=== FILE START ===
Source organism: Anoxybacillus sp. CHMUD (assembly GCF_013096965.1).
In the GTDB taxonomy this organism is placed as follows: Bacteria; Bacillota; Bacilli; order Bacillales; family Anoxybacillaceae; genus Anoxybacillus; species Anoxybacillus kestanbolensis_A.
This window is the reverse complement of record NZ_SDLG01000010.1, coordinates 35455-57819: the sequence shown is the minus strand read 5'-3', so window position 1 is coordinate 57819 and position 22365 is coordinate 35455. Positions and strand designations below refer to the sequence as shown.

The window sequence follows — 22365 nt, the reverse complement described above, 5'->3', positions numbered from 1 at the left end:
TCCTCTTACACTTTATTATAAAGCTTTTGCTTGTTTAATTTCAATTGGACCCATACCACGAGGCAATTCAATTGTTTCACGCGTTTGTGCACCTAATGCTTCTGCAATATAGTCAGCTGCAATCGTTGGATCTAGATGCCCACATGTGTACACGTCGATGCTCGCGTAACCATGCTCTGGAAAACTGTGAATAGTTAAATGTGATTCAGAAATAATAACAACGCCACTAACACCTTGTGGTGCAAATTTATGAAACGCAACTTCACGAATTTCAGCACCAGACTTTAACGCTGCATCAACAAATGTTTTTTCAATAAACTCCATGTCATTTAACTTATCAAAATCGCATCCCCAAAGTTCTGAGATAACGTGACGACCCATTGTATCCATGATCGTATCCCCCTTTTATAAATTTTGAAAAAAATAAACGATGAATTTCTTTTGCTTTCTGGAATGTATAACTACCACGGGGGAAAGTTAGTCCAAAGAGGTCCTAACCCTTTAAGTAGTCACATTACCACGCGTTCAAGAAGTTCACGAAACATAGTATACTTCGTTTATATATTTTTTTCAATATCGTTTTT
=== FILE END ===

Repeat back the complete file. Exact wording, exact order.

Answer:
Source organism: Anoxybacillus sp. CHMUD (assembly GCF_013096965.1).
In the GTDB taxonomy this organism is placed as follows: Bacteria; Bacillota; Bacilli; order Bacillales; family Anoxybacillaceae; genus Anoxybacillus; species Anoxybacillus kestanbolensis_A.
This window is the reverse complement of record NZ_SDLG01000010.1, coordinates 35455-57819: the sequence shown is the minus strand read 5'-3', so window position 1 is coordinate 57819 and position 22365 is coordinate 35455. Positions and strand designations below refer to the sequence as shown.

The window sequence follows — 22365 nt, the reverse complement described above, 5'->3', positions numbered from 1 at the left end:
TCCTCTTACACTTTATTATAAAGCTTTTGCTTGTTTAATTTCAATTGGACCCATACCACGAGGCAATTCAATTGTTTCACGCGTTTGTGCACCTAATGCTTCTGCAATATAGTCAGCTGCAATCGTTGGATCTAGATGCCCACATGTGTACACGTCGATGCTCGCGTAACCATGCTCTGGAAAACTGTGAATAGTTAAATGTGATTCAGAAATAATAACAACGCCACTAACACCTTGTGGTGCAAATTTATGAAACGCAACTTCACGAATTTCAGCACCAGACTTTAACGCTGCATCAACAAATGTTTTTTCAATAAACTCCATGTCATTTAACTTATCAAAATCGCATCCCCAAAGTTCTGAGATAACGTGACGACCCATTGTATCCATGATCGTATCCCCCTTTTATAAATTTTGAAAAAAATAAACGATGAATTTCTTTTGCTTTCTGGAATGTATAACTACCACGGGGGAAAGTTAGTCCAAAGAGGTCCTAACCCTTTAAGTAGTCACATTACCACGCGTTCAAGAAGTTCACGAAACATAGTATACTTCGTTTATATATTTTTTTCAATATCGTTTTT